The estimated 450,000 Liberians who took their chances in the US Diversity Visa Lottery did so because of the dream of a better life in the United States, according to interviews conducted with participants last week.
These Liberians last Tuesday began checking the results to see if they were lucky winners of the annual United States Green Card Lottery that benefits 55,000 randomly selected foreigners.
Many, including graduates from the various universities, said without jobs to help them improve their lives, they see the US Diversity Visa Lottery as one of the effective means of getting out of the country.
“What opportunities do we have in Liberia?” asked a young woman who said she graduated with a BSc degree two years ago, but has not been able to find any gainful employment. “America is a country of opportunity and therefore we try our luck to get there,” she added.
Many of those interviewed admitted to the Daily Observer that Liberia is a country rich in natural resources, but noted that they are poor because Liberia’s resources are not trickling down to them to justify the country’s wealth.
“Let our political leaders give us a chance to enjoy the things that we dream to have in the United States and many of us may not have the temptation to struggle to go there,” she said. Other visa hopefuls said relatives in the United States have presented to them available employment opportunities there for people with an average high school education.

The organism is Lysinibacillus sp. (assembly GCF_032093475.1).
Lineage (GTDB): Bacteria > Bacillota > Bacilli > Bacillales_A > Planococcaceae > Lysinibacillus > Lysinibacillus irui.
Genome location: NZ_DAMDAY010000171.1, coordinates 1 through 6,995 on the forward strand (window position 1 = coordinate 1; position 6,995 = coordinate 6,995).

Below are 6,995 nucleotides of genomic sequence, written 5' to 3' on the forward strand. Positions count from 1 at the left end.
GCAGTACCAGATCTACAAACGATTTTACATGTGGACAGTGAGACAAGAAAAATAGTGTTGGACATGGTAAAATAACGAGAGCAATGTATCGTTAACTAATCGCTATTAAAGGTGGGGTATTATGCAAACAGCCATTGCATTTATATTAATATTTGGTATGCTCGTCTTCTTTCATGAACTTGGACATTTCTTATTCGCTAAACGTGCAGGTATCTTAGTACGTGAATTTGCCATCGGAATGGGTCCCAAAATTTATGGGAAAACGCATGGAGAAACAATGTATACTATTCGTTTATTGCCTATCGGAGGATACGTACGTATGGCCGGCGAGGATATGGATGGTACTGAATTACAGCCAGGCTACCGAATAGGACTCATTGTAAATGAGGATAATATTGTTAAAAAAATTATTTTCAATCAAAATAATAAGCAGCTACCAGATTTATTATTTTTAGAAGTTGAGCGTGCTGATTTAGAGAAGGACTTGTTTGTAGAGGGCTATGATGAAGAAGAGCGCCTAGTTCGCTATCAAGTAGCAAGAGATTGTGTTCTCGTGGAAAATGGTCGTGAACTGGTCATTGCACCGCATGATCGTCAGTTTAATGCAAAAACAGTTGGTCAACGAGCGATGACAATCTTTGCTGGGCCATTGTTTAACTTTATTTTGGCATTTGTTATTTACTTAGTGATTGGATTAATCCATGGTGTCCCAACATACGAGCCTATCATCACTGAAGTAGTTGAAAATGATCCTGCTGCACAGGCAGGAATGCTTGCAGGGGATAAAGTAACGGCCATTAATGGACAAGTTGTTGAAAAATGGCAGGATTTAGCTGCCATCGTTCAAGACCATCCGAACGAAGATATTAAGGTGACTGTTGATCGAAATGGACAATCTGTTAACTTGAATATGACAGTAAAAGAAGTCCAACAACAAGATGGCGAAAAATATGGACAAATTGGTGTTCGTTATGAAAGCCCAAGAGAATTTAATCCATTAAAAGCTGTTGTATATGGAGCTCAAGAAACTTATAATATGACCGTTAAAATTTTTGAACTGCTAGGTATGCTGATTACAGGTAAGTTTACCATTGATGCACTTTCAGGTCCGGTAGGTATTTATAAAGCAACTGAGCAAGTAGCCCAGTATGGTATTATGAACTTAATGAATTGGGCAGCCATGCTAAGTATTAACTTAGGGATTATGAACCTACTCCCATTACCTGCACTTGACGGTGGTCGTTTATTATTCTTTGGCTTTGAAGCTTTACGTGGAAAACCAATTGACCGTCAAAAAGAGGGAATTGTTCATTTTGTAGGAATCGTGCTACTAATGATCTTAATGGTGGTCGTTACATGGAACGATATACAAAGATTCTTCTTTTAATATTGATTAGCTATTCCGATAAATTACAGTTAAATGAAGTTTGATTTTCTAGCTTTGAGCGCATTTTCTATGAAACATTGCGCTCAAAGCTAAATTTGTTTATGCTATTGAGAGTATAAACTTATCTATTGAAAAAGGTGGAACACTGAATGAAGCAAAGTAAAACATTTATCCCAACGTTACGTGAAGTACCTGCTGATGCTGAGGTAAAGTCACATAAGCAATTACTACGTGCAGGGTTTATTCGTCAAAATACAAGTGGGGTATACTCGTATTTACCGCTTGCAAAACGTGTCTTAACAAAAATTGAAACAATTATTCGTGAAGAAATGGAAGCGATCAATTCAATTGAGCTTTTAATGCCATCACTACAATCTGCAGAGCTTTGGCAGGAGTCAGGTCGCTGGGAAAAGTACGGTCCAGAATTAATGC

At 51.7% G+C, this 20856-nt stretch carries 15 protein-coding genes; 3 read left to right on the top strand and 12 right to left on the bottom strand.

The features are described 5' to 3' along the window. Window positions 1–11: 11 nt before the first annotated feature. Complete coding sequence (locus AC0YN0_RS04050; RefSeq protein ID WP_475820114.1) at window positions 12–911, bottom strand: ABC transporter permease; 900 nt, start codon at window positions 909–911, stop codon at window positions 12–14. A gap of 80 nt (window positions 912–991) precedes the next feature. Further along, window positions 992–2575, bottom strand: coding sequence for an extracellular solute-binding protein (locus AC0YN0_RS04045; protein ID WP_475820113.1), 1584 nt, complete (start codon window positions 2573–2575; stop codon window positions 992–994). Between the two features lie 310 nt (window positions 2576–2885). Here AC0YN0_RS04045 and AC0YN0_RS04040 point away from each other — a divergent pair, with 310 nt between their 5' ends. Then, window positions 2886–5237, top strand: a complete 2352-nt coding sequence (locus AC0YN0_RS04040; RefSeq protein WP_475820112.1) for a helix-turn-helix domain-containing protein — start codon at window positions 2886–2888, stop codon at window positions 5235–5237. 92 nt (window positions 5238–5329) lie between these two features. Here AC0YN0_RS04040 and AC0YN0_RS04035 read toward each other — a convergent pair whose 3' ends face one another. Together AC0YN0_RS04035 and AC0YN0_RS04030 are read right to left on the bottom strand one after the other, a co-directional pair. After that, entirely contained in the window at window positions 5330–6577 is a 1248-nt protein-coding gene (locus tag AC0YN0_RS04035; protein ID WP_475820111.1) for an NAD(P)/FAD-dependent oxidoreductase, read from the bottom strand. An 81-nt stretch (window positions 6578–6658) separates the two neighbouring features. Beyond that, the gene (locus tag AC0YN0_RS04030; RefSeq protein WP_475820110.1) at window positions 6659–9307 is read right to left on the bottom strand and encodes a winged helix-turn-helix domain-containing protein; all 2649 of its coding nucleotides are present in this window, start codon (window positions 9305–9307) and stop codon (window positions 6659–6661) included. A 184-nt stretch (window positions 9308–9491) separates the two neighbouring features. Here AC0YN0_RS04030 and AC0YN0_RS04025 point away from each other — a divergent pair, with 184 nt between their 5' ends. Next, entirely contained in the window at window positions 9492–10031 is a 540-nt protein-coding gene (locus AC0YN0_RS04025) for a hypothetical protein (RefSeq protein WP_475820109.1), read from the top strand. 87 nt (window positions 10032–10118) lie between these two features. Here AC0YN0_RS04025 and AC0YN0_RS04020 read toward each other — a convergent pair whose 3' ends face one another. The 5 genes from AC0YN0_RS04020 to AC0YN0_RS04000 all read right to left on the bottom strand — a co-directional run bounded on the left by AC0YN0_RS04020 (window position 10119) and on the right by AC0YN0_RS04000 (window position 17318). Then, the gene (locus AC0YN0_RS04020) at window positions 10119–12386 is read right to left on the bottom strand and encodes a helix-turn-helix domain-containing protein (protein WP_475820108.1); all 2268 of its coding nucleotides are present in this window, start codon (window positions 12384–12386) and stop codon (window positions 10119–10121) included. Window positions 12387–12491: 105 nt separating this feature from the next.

“I know many people who graduated from universities several years ago and are not working,” she said. “And every year universities put out many graduates into the system and they too look for jobs that are not available.”
With increasing economic difficulties and the apparent sense of hopelessness facing many people, the attraction to seek greener pastures abroad does not seem to be losing its appeal.
“The Liberian government trusts those who are educated in the United States,” said a male graduate from the state-owned University of Liberia. “It is such people that get the higher jobs and therefore that tells you that going abroad is something no one can ignore.”
Section 203(c) of the Immigration and Nationality Act (INA) provides for a class of immigrants known as “diversity immigrants” from countries with historically low rates of immigration to the United States. A limited number of visas are available each fiscal year. The DVs are distributed among six geographic regions and no single country may receive more than seven percent of the available DVs in any one year.
Many of the participants said while traveling abroad is a natural love for people, the Liberian government should make investments in job creation so that Liberians can see the difference between living abroad and living at home.
“Our lawmakers should see the challenge to make many of these things that are difficult to have in Liberia easier so that we will not have the reason to run to other countries for jobs, with their corresponding difficulties,” another said.
But until then, the proverbial American dream, defined by James Truslow Adams in 1931, that “life should be better and richer and fuller for everyone, with opportunity for each according to ability or achievement regardless of social class or circumstances of birth and the belief that each individual can, through hard work and strength of mind, achieve everything,” will continue to serve as the motivation for many Liberians to seek greener pastures in education and employment in the United States.